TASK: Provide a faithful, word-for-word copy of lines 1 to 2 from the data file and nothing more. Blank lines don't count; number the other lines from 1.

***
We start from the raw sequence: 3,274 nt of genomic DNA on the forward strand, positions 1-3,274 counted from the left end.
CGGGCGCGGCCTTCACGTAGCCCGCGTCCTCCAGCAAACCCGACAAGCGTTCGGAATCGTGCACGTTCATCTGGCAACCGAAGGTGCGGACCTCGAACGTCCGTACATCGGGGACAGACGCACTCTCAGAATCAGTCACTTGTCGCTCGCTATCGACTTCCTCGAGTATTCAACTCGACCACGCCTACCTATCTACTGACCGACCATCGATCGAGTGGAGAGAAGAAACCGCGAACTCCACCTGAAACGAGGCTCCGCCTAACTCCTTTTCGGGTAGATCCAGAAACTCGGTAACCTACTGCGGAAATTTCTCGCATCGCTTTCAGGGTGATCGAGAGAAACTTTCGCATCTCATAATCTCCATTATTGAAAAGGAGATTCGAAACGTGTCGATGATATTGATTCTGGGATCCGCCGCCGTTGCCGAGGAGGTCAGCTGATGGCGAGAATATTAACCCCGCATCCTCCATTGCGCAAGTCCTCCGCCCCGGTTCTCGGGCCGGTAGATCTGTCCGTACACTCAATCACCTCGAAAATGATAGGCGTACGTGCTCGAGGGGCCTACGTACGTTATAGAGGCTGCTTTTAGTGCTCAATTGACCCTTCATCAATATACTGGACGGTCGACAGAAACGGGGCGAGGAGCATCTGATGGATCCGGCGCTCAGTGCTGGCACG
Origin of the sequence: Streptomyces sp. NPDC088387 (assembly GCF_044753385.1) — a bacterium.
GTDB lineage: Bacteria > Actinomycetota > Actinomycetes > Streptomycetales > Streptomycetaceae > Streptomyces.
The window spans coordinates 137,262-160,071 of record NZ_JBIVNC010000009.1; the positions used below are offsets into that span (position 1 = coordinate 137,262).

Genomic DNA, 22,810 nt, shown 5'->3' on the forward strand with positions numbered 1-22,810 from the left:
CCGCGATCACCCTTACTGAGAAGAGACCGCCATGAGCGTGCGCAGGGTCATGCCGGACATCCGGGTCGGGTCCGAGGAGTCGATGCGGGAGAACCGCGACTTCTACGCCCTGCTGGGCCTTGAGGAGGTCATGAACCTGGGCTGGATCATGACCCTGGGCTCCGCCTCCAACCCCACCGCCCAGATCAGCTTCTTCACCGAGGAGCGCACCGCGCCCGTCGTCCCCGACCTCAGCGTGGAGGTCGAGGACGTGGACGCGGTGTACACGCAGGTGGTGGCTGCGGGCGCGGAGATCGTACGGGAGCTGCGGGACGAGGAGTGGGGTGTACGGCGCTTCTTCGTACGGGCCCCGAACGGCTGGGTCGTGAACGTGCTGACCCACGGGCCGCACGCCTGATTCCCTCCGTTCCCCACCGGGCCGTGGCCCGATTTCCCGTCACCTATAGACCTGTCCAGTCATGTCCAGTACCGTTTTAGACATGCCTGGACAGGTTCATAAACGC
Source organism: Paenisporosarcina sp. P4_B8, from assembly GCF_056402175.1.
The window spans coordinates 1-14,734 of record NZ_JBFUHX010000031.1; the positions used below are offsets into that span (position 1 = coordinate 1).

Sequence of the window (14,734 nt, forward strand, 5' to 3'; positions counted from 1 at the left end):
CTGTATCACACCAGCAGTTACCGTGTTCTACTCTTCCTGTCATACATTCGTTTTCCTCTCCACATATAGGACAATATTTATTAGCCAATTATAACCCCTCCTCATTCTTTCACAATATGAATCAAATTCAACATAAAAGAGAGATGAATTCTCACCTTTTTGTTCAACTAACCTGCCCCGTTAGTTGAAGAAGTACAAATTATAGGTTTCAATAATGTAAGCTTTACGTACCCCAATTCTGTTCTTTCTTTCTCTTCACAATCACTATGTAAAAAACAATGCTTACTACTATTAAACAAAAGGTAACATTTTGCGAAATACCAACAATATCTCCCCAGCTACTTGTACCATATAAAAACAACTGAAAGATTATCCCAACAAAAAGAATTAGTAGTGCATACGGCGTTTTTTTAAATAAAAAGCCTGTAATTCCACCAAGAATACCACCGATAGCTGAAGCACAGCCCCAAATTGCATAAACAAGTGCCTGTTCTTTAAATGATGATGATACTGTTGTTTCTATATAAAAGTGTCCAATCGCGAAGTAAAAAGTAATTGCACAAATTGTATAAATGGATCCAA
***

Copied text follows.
We start from the raw sequence: 3,274 nt of genomic DNA on the forward strand, positions 1-3,274 counted from the left end.
CGGGCGCGGCCTTCACGTAGCCCGCGTCCTCCAGCAAACCCGACAAGCGTTCGGAATCGTGCACGTTCATCTGGCAACCGAAGGTGCGGACCTCGAACGTCCGTACATCGGGGACAGACGCACTCTCAGAATCAGTCACTTGTCGCTCGCTATCGACTTCCTCGAGTATTCAACTCGACCACGCCTACCTATCTACTGACCGACCATCGATCGAGTGGAGAGAAGAAACCGCGAACTCCACCTGAAACGAGGCTCCGCCTAACTCCTTTTCGGGTAGATCCAGAAACTCGGTAACCTACTGCGGAAATTTCTCGCATCGCTTTCAGGGTGATCGAGAGAAACTTTCGCATCTCATAATCTCCATTATTGAAAAGGAGATTCGAAACGTGTCGATGATATTGATTCTGGGATCCGCCGCCGTTGCCGAGGAGGTCAGCTGATGGCGAGAATATTAACCCCGCATCCTCCATTGCGCAAGTCCTCCGCCCCGGTTCTCGGGCCGGTAGATCTGTCCGTACACTCAATCACCTCGAAAATGATAGGCGTACGTGCTCGAGGGGCCTACGTACGTTATAGAGGCTGCTTTTAGTGCTCAATTGACCCTTCATCAATATACTGGACGGTCGACAGAAACGGGGCGAGGAGCATCTGATGGATCCGGCGCTCAGTGCTGGCACG